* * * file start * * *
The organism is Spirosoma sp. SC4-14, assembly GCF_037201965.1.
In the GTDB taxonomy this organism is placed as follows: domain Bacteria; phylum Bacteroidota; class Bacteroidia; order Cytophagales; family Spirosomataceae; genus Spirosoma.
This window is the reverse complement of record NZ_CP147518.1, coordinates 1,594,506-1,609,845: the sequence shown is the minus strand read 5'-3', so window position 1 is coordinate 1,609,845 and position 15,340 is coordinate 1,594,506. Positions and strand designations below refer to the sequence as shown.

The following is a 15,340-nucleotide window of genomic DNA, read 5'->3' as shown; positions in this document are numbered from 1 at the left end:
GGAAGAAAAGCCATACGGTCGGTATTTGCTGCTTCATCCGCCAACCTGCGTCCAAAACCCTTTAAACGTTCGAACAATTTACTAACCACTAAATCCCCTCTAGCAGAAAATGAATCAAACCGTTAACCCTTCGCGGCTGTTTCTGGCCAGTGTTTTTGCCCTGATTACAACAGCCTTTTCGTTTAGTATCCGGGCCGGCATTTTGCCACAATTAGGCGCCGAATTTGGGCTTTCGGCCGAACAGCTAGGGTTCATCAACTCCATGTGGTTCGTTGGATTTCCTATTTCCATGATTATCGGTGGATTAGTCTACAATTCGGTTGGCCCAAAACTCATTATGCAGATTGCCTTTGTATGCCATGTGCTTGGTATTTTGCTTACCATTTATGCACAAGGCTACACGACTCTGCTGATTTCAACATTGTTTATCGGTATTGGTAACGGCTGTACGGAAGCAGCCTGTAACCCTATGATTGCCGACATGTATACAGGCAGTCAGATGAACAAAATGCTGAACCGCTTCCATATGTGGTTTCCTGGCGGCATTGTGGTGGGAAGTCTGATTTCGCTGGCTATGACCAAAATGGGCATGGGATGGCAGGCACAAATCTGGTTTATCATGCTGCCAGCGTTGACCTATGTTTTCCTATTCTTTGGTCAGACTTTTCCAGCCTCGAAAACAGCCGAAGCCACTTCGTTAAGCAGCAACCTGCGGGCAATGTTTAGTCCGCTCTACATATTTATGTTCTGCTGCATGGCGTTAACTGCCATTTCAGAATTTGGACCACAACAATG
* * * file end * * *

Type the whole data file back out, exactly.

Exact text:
The organism is Spirosoma sp. SC4-14, assembly GCF_037201965.1.
In the GTDB taxonomy this organism is placed as follows: domain Bacteria; phylum Bacteroidota; class Bacteroidia; order Cytophagales; family Spirosomataceae; genus Spirosoma.
This window is the reverse complement of record NZ_CP147518.1, coordinates 1,594,506-1,609,845: the sequence shown is the minus strand read 5'-3', so window position 1 is coordinate 1,609,845 and position 15,340 is coordinate 1,594,506. Positions and strand designations below refer to the sequence as shown.

The following is a 15,340-nucleotide window of genomic DNA, read 5'->3' as shown; positions in this document are numbered from 1 at the left end:
GGAAGAAAAGCCATACGGTCGGTATTTGCTGCTTCATCCGCCAACCTGCGTCCAAAACCCTTTAAACGTTCGAACAATTTACTAACCACTAAATCCCCTCTAGCAGAAAATGAATCAAACCGTTAACCCTTCGCGGCTGTTTCTGGCCAGTGTTTTTGCCCTGATTACAACAGCCTTTTCGTTTAGTATCCGGGCCGGCATTTTGCCACAATTAGGCGCCGAATTTGGGCTTTCGGCCGAACAGCTAGGGTTCATCAACTCCATGTGGTTCGTTGGATTTCCTATTTCCATGATTATCGGTGGATTAGTCTACAATTCGGTTGGCCCAAAACTCATTATGCAGATTGCCTTTGTATGCCATGTGCTTGGTATTTTGCTTACCATTTATGCACAAGGCTACACGACTCTGCTGATTTCAACATTGTTTATCGGTATTGGTAACGGCTGTACGGAAGCAGCCTGTAACCCTATGATTGCCGACATGTATACAGGCAGTCAGATGAACAAAATGCTGAACCGCTTCCATATGTGGTTTCCTGGCGGCATTGTGGTGGGAAGTCTGATTTCGCTGGCTATGACCAAAATGGGCATGGGATGGCAGGCACAAATCTGGTTTATCATGCTGCCAGCGTTGACCTATGTTTTCCTATTCTTTGGTCAGACTTTTCCAGCCTCGAAAACAGCCGAAGCCACTTCGTTAAGCAGCAACCTGCGGGCAATGTTTAGTCCGCTCTACATATTTATGTTCTGCTGCATGGCGTTAACTGCCATTTCAGAATTTGGACCACAACAATG